Few things in life are as devastating as the loss of a spouse. Although the intensity of grief may lessen over time, it is not likely to disappear completely. You will learn to live with it and find ways to cope. It is not unusual to feel waves of grief at unexpected times, such as when you remember a happy occasion or hear a piece of music that reminds you of your loved one. It is important to understand that these episodes are a natural part of the grieving process and it is okay to take your time healing. It can also help to find support from others who have suffered a similar loss.
Your personal circumstances can also affect how long it takes you to grieve. If you are caring for children or elderly relatives, it can be difficult to take time out to deal with your own loss. In addition, if you are physically or mentally unwell it can impact your ability to cope with intense emotions.
The way you grieve will also depend on the circumstances surrounding the death of your spouse. If the person was expected to die, it can be easier to accept than if the death was sudden or traumatic. If you were able to say goodbye or spend some quality time with the person before his or her passing, it may also help ease your grief.
Grief is a complex mix of emotions and it can be challenging to work through all the feelings. You will probably experience sadness, anger, fear and guilt, but there may also be moments of relief and happiness. You might feel all these emotions at once or you might move through them in a specific order. Psychiatrist Elisabeth Kubler-Ross described five stages of grief, which include denial, bargaining, acceptance, depression and shock. Some experts have expanded her stages to include more or different ones. ( I think there are 105… haha I am all over the place)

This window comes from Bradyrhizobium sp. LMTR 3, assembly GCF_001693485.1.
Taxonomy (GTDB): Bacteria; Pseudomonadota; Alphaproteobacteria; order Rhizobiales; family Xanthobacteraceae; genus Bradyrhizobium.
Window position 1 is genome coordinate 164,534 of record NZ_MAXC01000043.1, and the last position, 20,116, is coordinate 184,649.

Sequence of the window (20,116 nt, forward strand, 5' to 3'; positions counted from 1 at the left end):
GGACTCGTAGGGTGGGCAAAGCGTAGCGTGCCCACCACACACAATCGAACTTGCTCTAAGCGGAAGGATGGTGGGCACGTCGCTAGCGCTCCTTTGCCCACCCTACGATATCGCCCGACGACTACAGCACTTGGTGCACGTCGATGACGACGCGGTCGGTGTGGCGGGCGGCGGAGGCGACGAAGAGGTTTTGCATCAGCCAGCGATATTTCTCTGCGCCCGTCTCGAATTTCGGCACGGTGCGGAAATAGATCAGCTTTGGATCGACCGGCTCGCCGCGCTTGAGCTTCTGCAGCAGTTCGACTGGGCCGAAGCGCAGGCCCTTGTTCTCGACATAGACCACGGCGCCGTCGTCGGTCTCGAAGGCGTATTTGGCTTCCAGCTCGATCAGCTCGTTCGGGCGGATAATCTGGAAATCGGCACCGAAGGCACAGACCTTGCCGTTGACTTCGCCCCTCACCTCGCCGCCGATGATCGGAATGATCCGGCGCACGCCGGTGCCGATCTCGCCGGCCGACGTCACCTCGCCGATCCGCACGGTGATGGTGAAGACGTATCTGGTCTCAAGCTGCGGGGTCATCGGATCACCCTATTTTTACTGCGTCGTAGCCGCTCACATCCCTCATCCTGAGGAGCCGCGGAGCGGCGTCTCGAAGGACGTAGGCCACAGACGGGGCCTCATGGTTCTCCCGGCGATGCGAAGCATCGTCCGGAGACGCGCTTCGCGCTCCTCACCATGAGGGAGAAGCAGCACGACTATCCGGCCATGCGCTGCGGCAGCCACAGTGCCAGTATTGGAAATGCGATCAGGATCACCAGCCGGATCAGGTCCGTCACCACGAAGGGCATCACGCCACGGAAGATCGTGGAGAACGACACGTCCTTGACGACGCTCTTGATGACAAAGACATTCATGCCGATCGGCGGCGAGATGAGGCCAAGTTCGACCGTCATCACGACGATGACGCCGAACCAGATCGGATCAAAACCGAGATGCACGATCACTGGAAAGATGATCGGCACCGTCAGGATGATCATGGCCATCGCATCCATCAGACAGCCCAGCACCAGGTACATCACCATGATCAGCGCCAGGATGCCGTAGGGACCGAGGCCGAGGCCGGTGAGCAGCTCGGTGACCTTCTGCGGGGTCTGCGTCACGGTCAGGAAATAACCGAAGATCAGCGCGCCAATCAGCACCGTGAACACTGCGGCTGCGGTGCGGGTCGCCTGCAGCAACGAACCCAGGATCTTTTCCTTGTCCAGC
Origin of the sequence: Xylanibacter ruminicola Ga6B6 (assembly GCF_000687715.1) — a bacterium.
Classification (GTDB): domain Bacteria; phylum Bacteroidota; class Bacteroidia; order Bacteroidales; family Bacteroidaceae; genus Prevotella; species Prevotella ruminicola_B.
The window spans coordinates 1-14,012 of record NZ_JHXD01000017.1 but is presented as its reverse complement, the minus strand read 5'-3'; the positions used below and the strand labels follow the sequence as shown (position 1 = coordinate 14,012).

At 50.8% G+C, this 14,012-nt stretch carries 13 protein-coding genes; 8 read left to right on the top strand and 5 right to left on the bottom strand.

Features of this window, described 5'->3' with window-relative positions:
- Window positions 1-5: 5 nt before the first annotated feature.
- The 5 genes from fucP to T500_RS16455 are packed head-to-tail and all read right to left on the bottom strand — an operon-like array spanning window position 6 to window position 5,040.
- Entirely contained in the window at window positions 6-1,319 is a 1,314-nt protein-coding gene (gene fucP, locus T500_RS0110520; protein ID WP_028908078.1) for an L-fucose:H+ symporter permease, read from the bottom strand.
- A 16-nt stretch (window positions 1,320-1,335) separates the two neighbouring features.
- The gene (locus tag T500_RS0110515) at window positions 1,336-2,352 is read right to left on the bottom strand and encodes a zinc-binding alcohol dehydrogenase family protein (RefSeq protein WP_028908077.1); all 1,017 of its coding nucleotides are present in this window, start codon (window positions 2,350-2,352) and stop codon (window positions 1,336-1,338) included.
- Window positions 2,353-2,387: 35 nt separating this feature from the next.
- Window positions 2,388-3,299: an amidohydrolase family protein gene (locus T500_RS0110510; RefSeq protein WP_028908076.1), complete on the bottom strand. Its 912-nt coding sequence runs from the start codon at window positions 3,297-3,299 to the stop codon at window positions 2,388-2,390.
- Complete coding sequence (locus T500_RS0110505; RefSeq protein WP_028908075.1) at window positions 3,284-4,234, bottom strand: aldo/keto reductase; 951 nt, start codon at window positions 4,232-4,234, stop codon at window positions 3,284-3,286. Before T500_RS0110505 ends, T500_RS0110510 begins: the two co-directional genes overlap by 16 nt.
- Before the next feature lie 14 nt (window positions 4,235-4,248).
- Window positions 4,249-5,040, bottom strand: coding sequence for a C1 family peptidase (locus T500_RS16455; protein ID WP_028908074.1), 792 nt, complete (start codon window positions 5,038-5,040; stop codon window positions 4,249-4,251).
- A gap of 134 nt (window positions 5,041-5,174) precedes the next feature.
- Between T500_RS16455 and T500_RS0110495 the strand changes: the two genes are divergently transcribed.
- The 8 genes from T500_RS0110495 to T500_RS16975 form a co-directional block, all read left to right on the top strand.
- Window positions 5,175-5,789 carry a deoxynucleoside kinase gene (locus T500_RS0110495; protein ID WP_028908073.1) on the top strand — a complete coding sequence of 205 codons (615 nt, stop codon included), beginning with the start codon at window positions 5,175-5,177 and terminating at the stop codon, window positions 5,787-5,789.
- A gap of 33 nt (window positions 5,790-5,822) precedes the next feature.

It can be helpful to talk about your feelings with friends, family or a professional counselor. It is important to avoid people who criticize your grief or tell you that “time heals all wounds.” Instead, seek out those who will listen and support you as you work through your feelings of loss.
Some people experience complicated grief, which is more severe and can last longer than normal grieving. It is associated with a lack of social support, trouble coping and poor physical health. If you are experiencing complicated grief, it is important to seek treatment from a therapist or counselor.
While the pain of grief will always be a part of your life, it does eventually get better with time. YOUR TIME!. Over time, you will learn to live with your grief and create a new normal for yourself. You will start to recognize the places, events and occasions that trigger your feelings of sadness and you will learn to refocus your thoughts on positive memories. While you will always miss your spouse, you will learn to live with your grief rather than letting it control your life. You will begin to heal your heart.